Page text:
It is important to note that not all issues warrant negotiations. When you negotiate repairs after a home inspection your goal is to get any major problems taken care of, particularly things that might have had an impact on your decision to purchase the home or the offer that you made. It is not however an opportunity to make a wish list of requests that the seller has to meet. Remember, you can still back out of the sale at this point, so if the issues are too overwhelming it may be something worth considering.
The home inspector’s job is to give you a report of any issues, both big and small, that are identified in the home. From there, your realtor will work with you to determine what’s reasonable to negotiate over and how to go about the process.
To start, you and your realtor are going to want to choose what fixes are most important to you. You can certainly request minor fixes for things like cracked tiles or broken outlets, but be sure to hone in on what your biggest concerns are before handing over any requests to the seller.
Home Inspection Report
Once you have narrowed down your list of requests, your realtor will present them to the seller’s agent. There are various types of requests you might make in response to a home inspection report, including:
This is a common ask and shifts the responsibility for repairs over to the seller. It’s also usually quite easy to accommodate, at least insofar as the smaller repairs. Keep in mind however that sellers might not be motivated to pay for top quality repairs, so you may be better off going the next route.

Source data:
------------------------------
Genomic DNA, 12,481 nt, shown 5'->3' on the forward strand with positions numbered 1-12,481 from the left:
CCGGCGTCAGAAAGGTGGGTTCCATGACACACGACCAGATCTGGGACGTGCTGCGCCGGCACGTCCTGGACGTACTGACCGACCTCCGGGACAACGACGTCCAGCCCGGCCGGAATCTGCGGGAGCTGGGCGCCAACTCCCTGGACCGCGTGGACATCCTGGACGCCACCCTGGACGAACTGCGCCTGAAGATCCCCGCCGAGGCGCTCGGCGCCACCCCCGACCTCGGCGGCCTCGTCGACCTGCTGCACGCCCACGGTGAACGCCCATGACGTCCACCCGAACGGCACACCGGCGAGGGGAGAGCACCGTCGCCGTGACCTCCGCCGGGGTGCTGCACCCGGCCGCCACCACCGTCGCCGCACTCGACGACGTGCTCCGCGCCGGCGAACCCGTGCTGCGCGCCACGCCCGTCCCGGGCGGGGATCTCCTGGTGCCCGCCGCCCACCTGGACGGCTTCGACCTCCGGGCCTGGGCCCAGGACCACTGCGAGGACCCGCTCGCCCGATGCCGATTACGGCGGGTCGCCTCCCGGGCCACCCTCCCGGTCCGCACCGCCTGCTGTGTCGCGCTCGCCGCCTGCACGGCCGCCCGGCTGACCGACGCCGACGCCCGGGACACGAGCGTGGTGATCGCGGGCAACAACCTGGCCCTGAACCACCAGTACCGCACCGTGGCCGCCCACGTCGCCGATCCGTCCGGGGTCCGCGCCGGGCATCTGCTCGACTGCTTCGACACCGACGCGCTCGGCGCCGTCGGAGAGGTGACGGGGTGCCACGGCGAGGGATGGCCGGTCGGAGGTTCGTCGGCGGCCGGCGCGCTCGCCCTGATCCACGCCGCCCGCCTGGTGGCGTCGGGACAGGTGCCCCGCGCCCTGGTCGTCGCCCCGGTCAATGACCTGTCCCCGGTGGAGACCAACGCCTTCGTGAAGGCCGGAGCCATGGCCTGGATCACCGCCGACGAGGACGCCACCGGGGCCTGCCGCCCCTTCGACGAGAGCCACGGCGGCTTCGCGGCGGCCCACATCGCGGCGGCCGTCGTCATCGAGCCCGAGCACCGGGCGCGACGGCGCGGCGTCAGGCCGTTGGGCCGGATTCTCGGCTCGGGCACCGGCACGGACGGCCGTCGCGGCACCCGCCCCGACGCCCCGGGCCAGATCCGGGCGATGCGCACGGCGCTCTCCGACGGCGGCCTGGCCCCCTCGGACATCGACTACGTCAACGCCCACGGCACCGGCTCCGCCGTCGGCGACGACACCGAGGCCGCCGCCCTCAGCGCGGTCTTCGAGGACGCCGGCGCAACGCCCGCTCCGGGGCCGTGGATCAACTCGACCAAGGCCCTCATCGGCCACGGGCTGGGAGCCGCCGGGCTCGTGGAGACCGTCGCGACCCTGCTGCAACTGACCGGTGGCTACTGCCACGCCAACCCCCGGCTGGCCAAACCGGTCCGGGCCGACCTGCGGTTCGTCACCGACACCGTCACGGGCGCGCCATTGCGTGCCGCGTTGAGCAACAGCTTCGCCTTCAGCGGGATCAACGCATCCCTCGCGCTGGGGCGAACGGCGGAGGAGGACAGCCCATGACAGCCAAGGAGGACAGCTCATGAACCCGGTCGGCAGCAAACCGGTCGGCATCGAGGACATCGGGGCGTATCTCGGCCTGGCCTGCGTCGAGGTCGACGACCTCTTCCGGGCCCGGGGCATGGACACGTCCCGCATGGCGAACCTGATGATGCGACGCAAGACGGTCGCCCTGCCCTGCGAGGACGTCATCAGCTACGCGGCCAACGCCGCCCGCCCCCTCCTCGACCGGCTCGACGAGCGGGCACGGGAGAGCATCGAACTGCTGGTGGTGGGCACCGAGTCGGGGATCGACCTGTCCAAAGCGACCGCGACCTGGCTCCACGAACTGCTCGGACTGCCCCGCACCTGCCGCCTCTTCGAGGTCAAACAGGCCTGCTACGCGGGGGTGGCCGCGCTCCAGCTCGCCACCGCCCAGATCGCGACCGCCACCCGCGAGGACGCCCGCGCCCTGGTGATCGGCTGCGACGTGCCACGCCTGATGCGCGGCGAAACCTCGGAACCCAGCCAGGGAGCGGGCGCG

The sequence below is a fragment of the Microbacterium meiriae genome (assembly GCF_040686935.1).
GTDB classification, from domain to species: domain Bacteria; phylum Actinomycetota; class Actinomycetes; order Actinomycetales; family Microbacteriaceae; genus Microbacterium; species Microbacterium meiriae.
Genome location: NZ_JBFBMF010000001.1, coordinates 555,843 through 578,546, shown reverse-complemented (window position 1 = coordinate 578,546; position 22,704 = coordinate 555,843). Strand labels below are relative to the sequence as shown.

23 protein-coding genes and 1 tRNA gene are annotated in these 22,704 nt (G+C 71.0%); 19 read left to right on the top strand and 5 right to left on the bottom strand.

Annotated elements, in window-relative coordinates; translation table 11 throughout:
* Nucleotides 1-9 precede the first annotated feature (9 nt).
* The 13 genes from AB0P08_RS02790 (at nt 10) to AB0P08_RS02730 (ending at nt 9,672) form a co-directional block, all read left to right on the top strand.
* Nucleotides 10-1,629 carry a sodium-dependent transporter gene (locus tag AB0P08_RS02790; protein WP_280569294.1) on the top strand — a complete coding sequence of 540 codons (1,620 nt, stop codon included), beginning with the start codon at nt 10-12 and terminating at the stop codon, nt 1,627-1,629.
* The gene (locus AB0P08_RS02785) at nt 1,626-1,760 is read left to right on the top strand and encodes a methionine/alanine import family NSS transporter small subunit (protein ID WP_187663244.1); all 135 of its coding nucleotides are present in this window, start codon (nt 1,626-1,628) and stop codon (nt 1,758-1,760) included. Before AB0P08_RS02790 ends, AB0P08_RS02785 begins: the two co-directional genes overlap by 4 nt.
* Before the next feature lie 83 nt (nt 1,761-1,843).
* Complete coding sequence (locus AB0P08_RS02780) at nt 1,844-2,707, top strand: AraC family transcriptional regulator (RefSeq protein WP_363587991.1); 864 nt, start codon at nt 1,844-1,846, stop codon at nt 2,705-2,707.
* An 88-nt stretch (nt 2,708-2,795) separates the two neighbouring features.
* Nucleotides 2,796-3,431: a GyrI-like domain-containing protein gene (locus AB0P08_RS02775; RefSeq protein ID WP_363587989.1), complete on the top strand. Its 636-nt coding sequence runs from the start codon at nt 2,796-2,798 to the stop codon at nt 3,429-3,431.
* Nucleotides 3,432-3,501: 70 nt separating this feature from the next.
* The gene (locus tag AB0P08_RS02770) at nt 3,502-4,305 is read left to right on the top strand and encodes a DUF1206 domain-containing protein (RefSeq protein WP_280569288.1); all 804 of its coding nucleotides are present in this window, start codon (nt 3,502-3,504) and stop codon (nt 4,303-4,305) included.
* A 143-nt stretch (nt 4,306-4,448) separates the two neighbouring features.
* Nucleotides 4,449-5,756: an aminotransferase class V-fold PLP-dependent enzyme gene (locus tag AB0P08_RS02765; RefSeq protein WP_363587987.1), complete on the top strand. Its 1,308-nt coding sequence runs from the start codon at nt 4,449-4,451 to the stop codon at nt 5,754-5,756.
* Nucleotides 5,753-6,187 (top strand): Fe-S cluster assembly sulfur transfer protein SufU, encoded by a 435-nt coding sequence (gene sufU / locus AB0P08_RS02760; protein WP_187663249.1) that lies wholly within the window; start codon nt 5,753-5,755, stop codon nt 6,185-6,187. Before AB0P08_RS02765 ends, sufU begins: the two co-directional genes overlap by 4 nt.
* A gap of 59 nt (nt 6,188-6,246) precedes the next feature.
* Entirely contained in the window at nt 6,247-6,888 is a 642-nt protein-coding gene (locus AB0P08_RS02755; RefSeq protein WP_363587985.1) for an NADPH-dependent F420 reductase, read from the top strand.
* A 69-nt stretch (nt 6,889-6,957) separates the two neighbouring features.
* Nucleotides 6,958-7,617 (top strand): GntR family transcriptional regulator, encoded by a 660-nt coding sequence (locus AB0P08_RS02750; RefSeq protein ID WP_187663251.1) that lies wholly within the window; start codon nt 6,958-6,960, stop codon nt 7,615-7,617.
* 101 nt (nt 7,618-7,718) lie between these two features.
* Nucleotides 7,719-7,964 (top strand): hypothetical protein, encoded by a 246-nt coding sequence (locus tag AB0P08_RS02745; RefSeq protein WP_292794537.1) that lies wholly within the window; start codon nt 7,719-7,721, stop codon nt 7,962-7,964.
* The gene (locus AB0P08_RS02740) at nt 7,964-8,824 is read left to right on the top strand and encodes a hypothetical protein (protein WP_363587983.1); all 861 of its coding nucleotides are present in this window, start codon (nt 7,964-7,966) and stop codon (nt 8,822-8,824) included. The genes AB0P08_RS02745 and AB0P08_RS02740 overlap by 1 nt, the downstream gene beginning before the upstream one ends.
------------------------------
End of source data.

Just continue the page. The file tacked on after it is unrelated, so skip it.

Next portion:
In some cases, a buyer may be better off requesting a reduction in the home’s sale price to accommodate for the cost of repairs. For example, $10,000 off the purchase price if a buyer knows they will need to make immediate structural repairs. This is another common way to go, though sellers and buyers often have different ideas about what a fair price reduction is for repairs. Do your research so that you have a good idea of what a certain fix will cost and you can ask for an appropriate amount.
You may choose to barter as a way to negotiate repairs after a home inspection—for example, asking the seller to leave behind some furniture or appliances that they were planning to take to account for the added expense of repairs. If you’re going to barter, make sure to ask for items that represent real value to you, since you’re essentially taking them in lieu of cash.
Many buyers choose to ask the seller to purchase a home warranty to cover their first year of residency, especially if the home has outdated appliances that aren’t quite on the fritz but can be soon. Home warranties cover most appliances and systems within a house, including the plumbing system, electrical systems, and heating and cooling systems. They don’t cover things like garages, non-plumbing related roof problems, and septic systems. If you think your major needs can be met by a home warranty, then it’s always worth asking the seller to provide one.
Repair or Credit Negotiation
In most cases, repair credits are a good option for both parties. Sellers are often hesitant to complete repairs because of the hassle and extra time they can add to the sales process. Buyers may also prefer to handle the repairs themselves to ensure the project is done to their standards.
Instead of repair or credit negotiation, start by getting an estimate from a local contractor or construction professional for how much the repairs will cost. If you are working with a real estate agent, he or she should handle the negotiations on your behalf. Make sure your agent has a copy of the inspection report to use as leverage when working with the listing agent and their sellers.